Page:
Director of the Foreign Language Assistants Program
Ph.D., University of Connecticut
Fields: Contemporary Spanish Drama written by Women, 20th Century Drama and Novel, Directed Independent Language Instruction, Technology in the Language Classroom
Recipient of 2016 Mary Louise Marfuggi Faculty Award for Academic Advisement (see link)
Office Phone: 508-793-2765
Office: Stein 458
PO Box: 35A
Office Hours: MW 11:00 AM - 12:00 PM
Born and raised in a tiny village outside of Canterbury, Kent, England, I spent my childhood reading, listening to records and playing in the woods, fields and hop gardens around my home. My father was a professor of Finance and Accounting and my mother was an ESL and History teacher at the local community college, so our house was always filled with students from all around the world. We also traveled extensively around the British Isles and France during the long academic summers when I was a young child, and I am sure that my love for other cultures was born in part from wandering around ancient castles and cathedrals, visiting remote villages, trying to communicate with locals and tasting new foods. Then in 1983, when I was a teenager, I had the ultimate cultural experience: we emigrated as a family to the United States because of my father’s work. Talk about a culture shock!
My undergraduate degree was a double major in Business Administration and Spanish, as I was convinced that I wanted to be an international businesswoman. However, my magical study abroad experience at the University of Granada, Spain changed my mind. I realized that I needed to keep learning more about Spanish language and literature. I went to graduate school at UConn where I received my M.A. and PhD. in Spanish Literature. My area of research is contemporary Spanish drama by women from the 1980’s to the present, a specialization that began, I think, when I asked my Spanish drama professor why we were not reading any plays by women in his class. His reply? “Great question! Why don’t you do an independent study with me on this? We can work together to figure this out.” It turns out to have been a great question to ask because I ended up writing my dissertation on Spanish women dramatists (they do exist!). Aside from teaching seminars on Modern Spanish Drama and dramatist and poet Federico García Lorca, I also teach all levels of language, literature and culture at Holy Cross. My love for theater, both as text and as performance, permeates all of my classes and informs my teaching style.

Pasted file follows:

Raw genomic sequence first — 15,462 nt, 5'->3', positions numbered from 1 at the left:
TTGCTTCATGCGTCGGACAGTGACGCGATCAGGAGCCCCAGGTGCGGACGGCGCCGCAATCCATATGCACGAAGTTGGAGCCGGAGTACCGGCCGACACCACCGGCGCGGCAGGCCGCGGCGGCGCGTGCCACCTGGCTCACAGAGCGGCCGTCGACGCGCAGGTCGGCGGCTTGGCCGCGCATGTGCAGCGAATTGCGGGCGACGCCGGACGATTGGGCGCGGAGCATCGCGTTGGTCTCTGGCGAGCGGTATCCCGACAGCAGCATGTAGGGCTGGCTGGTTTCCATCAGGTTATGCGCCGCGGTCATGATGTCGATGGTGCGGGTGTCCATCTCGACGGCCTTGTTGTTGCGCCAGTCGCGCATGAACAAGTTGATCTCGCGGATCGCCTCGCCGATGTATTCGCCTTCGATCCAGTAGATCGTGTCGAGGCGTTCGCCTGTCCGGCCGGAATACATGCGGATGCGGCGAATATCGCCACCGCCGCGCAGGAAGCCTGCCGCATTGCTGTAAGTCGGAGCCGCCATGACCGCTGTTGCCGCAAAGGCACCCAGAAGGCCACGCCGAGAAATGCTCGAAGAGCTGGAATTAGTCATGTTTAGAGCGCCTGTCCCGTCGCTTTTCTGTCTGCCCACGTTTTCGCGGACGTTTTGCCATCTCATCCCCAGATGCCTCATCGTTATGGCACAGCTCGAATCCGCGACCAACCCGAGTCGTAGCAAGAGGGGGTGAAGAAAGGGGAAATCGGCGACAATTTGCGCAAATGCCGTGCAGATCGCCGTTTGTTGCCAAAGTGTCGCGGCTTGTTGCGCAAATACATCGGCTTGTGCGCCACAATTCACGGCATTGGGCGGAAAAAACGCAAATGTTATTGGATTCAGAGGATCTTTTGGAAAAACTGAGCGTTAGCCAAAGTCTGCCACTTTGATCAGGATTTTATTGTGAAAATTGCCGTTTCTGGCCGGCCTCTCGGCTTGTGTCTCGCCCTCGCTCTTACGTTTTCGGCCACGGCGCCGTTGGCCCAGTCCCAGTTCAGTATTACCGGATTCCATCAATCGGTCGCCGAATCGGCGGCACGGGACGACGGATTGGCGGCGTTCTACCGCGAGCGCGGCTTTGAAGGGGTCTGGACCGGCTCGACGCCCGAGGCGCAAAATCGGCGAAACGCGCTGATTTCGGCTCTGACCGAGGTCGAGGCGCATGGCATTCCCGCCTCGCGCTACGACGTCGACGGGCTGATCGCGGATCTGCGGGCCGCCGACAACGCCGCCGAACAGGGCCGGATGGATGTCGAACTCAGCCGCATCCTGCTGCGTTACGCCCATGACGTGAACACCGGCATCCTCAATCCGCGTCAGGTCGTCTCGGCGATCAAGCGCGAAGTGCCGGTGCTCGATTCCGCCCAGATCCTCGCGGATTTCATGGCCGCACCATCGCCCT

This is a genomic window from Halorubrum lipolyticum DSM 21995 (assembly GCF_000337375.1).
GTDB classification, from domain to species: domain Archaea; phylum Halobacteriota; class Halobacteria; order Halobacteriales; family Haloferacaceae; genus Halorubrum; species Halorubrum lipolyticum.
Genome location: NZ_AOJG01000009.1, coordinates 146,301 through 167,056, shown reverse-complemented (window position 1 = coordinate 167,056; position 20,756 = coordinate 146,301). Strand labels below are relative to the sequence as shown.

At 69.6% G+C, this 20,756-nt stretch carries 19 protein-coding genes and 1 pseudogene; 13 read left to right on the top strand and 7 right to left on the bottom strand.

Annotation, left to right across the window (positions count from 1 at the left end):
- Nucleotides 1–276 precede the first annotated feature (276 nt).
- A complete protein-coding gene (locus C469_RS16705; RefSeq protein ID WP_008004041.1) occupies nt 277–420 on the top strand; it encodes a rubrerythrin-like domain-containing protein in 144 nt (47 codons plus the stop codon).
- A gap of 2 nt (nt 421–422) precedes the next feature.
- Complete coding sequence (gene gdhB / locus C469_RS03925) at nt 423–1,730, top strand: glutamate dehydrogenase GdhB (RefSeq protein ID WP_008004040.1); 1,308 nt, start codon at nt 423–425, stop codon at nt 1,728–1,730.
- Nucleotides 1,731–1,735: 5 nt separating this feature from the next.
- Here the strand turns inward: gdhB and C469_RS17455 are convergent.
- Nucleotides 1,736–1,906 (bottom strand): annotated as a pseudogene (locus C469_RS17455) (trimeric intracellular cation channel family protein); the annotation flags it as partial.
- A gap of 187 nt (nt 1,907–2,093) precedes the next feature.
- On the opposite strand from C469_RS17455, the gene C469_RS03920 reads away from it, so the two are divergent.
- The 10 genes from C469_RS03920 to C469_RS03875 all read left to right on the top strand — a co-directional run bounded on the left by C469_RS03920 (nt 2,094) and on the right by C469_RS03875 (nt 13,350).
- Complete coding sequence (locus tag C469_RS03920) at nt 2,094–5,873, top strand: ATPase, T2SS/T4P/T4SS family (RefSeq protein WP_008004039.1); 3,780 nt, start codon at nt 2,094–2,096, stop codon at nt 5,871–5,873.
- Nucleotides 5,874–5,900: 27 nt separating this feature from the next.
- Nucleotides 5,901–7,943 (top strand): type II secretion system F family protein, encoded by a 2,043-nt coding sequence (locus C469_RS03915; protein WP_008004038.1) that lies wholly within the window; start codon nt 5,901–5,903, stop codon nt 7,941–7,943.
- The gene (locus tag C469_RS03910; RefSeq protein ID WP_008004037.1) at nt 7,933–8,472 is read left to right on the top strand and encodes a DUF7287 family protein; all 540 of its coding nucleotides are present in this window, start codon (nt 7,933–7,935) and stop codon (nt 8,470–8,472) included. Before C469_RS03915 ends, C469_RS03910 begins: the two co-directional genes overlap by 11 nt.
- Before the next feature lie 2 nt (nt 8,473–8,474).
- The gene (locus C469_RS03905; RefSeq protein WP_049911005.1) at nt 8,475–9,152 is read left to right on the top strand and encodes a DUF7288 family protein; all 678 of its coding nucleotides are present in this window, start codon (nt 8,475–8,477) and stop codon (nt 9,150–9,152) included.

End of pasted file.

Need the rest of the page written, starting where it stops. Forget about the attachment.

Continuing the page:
- SPAN 101-102 Elementary Spanish 1 & 2
- SPAN 105-106 Directed Independent Elementary Spanish 1 & 2
- SPAN 108 - Directed Independent Intensive Elementary Spanish
- SPAN 201-202 Intermediate Spanish 1 & 2
- SPAN 215-216 Directed Independent Intermediate Spanish 1 & 2
- SPAN 303 - Aspects of Spanish Culture
- SPAN 305 – Introduction to Textual Analysis
- SPAN 308 – Readings in Spanish Literature
- SPAN 406 - Modern Spanish Drama
- SPAN 409 – Federico García Lorca
Contemporary Spanish Theater by Women from the early 1980’s to the present
Topics investigated include Female Solidarity, Historical Memory and the Re-writing of Myth and History
___. “Género, raza y esperanza: el teatro biográfico feminista de Itziar Pascual.” In Teatro (auto) biográfico. J. Romera Castillo, ed. Madrid: Visor Libros (2019): 437-452.
___. “Las voces del otro en Babel de Juana Escabias” In Juana Escabias: Estudios sobre su teatro. Una investigación transoceánica. Ed. R. Fialdini, ed. Salamanca: Benilde (2018): 161-181.
___. “Resistance Retold: Historical and Mythical Narratives in Plays by Romero, Resino, Pascual and de Paco Serrano.” Revista feminismo/s 30 (2017): 47-68.
___. “Mito, género y emociones: Medea, Clitemnestra y Casandra en la obra dramática de Diana M. de Paco Serrano.” In Myth and Emotions. J. M. Losada and A. Lipscomb, eds. Newcastle upon Tyne: Cambridge Scholars P (2017): 107-116.
___. “Diana M. de Paco Serrano’s Killers: The Challenges of Staging Violence Perpetrated by Women.” Teatro. Revista de Estudios Culturales / A Journal of Cultural Studies 31 (2017): 5-20.
___. “Polifonía: cuatro mujeres en busca de un mito.” Prologue to Polifonía in Casandras. Diana M. de Paco Serrano. Madrid: Esperpento Ediciones Teatrales (2016): 31-37.
___. “La música de la morgue: NN12 de Gracia Morales y Espérame en el cielo, o mejor… no de Diana M. de Paco Serrano.” In Teatro y música en los inicios del siglo XXI. J. Romera Castillo, ed. Madrid: Visor Libros (2016): 274-285.**
___. “Female Authorship, Choruses and Fugues: Collaborative Retellings in Itziar Pascual’s Mujeres and Variaciones sobre Rosa Parks.” Estreno 42.1 (2016): 50-63.
___. “NN12 de Gracia Morales: memoria, historia y ética.” Hecho teatral 15 (2015): 131-148.
___. “Una polifonia attraverso i millenni. Le voci femminili del teatro di Diana de Paco Serrano.” In Al lume di una luna latitante. Voci dissonanti di donne a teatro. Milagro Martín Clavijo, Ed. Rome: Aracnce Editrice (2014): 143-171.
___. “María Luisa Algarra, dramaturga: el exilio como ausencia.” In Ausencias: escritoras en los márgenes de la cultura. M. Arriaga Flórez, M. Martín Clavijo and S. Bartolotta, eds. Sevilla: ArCiBel Editores (2013): 441-56.
___. “Polifonía and De mutuo acuerdo by Diana de Paco Serrano: Personalizing the Universal or Universalizing the Personal?” Estreno 39.1 (2013): 70-83.